Sept. 10, 2012 -- A new study shows that an experimental vaccine appears to offer good protection against three of the four viruses that cause dengue fever.
If further studies confirm the findings, researchers say the new vaccine would be the first to fight the painful and sometimes deadly disease, which strikes more than 100 million people around the world each year.
Dengue viruses are carried by mosquitoes. They cause a high fever, severe headache, and muscle and joint pain. They also make people bleed more easily than normal. Infected people may bleed from the nose or gums, or they may bruise easily. Young children tend to get more severe cases than adults.
Dengue mostly strikes people in tropical areas. So it’s largely been seen as a disease that has plagued developing countries. But in 2009, the illness popped up again in the U.S., infecting 90 people in southern Florida. It was the first time dengue fever had been seen in that state since 1934.
A New Vaccine, Decades in the Making
The new vaccine was tested in 4,000 school children in Thailand. The children got either three doses of vaccine or placebo shots spread six months apart. The vaccine was meant to spur immunity to all four of the viruses that cause dengue fever.
After two years, the number of dengue cases was virtually the same between the vaccine and comparison groups. That might have spelled failure for the vaccine, which had been decades in the making. But researchers got lucky. They happened to be testing their vaccine during what turned out to be a dengue epidemic.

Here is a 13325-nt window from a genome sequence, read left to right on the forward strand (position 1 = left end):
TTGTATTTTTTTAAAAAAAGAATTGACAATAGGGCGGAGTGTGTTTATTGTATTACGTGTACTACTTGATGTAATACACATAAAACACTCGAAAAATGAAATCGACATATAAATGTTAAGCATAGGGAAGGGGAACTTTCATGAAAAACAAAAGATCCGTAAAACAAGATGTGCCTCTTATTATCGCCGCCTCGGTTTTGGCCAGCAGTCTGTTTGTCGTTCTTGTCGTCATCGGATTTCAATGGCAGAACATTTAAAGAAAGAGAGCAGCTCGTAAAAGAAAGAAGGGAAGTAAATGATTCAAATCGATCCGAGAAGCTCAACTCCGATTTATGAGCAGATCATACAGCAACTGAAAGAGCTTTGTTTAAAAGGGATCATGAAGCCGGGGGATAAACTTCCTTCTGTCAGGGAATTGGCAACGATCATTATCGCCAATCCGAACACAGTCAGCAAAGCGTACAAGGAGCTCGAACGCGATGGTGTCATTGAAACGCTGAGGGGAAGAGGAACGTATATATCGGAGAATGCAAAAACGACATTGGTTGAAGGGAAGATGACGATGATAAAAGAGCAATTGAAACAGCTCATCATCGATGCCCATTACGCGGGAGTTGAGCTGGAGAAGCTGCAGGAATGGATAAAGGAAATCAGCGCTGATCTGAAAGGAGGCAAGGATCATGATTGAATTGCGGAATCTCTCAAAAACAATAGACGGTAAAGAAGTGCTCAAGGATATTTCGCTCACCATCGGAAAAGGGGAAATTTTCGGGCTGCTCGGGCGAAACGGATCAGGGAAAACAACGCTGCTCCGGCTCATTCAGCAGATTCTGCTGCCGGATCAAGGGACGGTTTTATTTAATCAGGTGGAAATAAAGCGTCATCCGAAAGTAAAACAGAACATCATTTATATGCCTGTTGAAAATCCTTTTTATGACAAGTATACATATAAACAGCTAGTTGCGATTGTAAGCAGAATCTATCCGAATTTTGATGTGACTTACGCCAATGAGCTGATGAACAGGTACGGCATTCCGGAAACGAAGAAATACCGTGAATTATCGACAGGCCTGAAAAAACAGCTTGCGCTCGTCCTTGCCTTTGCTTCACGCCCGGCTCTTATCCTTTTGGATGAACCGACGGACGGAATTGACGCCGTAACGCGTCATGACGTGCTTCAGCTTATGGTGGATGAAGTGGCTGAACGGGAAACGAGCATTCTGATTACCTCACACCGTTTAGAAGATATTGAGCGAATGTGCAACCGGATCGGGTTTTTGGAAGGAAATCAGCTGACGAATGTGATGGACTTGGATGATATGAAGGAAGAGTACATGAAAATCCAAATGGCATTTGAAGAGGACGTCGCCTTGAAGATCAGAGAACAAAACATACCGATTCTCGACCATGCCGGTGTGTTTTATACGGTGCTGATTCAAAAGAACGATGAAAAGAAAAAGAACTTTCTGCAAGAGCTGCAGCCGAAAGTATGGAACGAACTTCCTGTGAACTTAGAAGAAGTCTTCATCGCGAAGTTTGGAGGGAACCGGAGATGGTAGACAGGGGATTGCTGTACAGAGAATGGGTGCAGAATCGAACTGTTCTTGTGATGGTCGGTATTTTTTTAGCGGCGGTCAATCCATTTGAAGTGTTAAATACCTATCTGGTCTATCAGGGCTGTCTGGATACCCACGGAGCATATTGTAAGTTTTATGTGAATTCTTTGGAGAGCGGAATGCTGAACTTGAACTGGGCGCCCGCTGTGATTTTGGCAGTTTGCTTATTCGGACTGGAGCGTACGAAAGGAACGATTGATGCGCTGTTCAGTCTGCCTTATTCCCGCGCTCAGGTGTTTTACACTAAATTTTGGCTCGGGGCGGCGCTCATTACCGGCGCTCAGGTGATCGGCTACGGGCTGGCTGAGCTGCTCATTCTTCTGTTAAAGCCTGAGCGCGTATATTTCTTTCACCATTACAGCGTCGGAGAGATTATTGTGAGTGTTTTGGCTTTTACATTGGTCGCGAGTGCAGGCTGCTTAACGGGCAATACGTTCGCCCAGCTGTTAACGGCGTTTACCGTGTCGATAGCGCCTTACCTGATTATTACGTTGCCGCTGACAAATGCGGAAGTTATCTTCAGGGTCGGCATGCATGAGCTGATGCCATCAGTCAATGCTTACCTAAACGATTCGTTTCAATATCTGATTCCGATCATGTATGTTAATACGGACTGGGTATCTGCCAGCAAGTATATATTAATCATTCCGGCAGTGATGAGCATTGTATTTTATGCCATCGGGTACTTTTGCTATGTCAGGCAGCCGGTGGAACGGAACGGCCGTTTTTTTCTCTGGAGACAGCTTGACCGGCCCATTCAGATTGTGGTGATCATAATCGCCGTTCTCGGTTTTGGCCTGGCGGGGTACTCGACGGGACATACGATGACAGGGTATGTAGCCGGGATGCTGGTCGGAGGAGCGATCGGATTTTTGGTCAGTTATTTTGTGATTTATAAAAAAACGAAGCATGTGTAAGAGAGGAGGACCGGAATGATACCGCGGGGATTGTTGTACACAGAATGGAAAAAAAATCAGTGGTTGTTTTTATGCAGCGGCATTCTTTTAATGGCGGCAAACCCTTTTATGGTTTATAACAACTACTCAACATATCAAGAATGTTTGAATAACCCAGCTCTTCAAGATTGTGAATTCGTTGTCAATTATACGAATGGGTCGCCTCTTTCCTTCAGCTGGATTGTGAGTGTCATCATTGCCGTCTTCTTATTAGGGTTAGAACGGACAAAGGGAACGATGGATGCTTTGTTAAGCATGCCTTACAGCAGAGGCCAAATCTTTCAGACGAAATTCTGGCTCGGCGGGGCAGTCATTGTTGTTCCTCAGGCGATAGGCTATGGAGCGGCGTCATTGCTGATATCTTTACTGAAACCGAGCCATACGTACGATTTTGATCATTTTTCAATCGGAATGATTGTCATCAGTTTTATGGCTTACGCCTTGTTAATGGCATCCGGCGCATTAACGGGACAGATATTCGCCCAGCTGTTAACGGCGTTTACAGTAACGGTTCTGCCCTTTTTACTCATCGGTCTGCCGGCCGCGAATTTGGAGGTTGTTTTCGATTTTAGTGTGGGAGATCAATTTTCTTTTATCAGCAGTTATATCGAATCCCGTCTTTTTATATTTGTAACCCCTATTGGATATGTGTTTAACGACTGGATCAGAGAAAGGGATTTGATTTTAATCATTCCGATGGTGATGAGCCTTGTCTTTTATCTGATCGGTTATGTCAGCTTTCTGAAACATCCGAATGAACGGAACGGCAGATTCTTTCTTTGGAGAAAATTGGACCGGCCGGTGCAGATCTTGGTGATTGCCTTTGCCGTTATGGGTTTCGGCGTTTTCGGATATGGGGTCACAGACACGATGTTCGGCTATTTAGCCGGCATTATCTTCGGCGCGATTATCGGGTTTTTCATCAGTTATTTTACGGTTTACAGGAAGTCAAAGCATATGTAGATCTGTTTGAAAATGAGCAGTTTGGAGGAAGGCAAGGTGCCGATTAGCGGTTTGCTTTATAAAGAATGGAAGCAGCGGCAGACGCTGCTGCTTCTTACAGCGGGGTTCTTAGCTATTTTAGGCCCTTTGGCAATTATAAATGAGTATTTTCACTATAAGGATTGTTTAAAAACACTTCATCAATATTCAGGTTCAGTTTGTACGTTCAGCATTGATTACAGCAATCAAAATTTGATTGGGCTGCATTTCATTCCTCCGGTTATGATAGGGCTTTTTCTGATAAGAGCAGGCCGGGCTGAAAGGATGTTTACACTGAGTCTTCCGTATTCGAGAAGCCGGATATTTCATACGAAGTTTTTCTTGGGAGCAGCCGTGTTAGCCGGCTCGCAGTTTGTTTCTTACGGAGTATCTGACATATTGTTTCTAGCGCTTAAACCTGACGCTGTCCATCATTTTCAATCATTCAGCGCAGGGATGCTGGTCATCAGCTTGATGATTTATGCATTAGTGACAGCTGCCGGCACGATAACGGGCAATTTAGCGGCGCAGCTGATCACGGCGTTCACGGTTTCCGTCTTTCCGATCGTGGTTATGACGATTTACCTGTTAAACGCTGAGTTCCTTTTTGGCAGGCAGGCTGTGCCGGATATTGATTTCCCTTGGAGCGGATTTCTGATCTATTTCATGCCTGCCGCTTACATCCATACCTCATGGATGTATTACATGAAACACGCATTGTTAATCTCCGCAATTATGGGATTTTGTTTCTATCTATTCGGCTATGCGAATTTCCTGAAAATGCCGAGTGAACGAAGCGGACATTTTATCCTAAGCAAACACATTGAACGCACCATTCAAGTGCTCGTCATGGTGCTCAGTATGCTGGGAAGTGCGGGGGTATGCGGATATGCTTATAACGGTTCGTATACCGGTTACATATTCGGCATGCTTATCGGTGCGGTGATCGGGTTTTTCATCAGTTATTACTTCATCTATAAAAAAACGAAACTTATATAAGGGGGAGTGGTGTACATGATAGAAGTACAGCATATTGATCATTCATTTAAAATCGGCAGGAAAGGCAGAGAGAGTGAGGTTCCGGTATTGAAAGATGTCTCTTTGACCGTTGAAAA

“The high number of cases identified allowed us to look at [effectiveness] by [virus strain],” says Derek Wallace, MD, regional director of clinical development for Sanofi Pasteur in Singapore.
What they found was that vaccine offered 60% to 90% protection against three of the four dengue strains. The vaccine didn’t seem to work against the virus responsible for most of the cases in the outbreak: DENV2.
Vaccine Is ‘Two Steps Forward, One Step Back’
Wallace says his team is still trying to figure out why the vaccine didn’t protect against DENV2.
“We are working to understand this finding,” Wallace says. “We have no conclusions yet.”
Serious side effects were uncommon and similar between the two groups. A larger trial of the vaccine, in 31,000 children in 10 countries, is ongoing and should help to answer some of those questions, he says.
The studies are sponsored by Sanofi Pasteur, the company making the vaccine. If the vaccine is successful, market analysts predict the company could see annual sales of $1 billion or more.
Outside experts say the vaccine isn’t perfect, but it is an important step forward.
“We’ve never seen a vaccine that protected against any dengue in clinical efficacy trials,” says Scott B. Halstead, MD, a senior scientific advisor for the Dengue Vaccine Initiative in Seoul, South Korea. “This is the first field test of a dengue vaccine.”
Halstead has spent his career working on the dengue virus. He wrote a commentary on the study but was not involved in the new research.
But he also says that the failure to protect against DENV2 is important, since it accounts for about 40% of severe disease worldwide.
“The very virus this vaccine doesn’t protect against is certainly the one you’d like to take out first,” Halstead says. “This is two steps forward, one step back.”
The study is published in the Lancet medical journal.